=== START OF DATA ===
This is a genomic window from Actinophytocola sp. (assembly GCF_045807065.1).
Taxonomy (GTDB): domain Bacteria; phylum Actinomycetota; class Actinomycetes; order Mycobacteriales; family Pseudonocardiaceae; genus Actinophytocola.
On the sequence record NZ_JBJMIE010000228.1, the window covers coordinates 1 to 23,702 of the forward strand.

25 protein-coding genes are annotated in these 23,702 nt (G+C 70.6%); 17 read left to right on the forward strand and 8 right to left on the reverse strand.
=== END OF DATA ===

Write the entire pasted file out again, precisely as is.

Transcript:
This is a genomic window from Actinophytocola sp. (assembly GCF_045807065.1).
Taxonomy (GTDB): domain Bacteria; phylum Actinomycetota; class Actinomycetes; order Mycobacteriales; family Pseudonocardiaceae; genus Actinophytocola.
On the sequence record NZ_JBJMIE010000228.1, the window covers coordinates 1 to 23,702 of the forward strand.

25 protein-coding genes are annotated in these 23,702 nt (G+C 70.6%); 17 read left to right on the forward strand and 8 right to left on the reverse strand.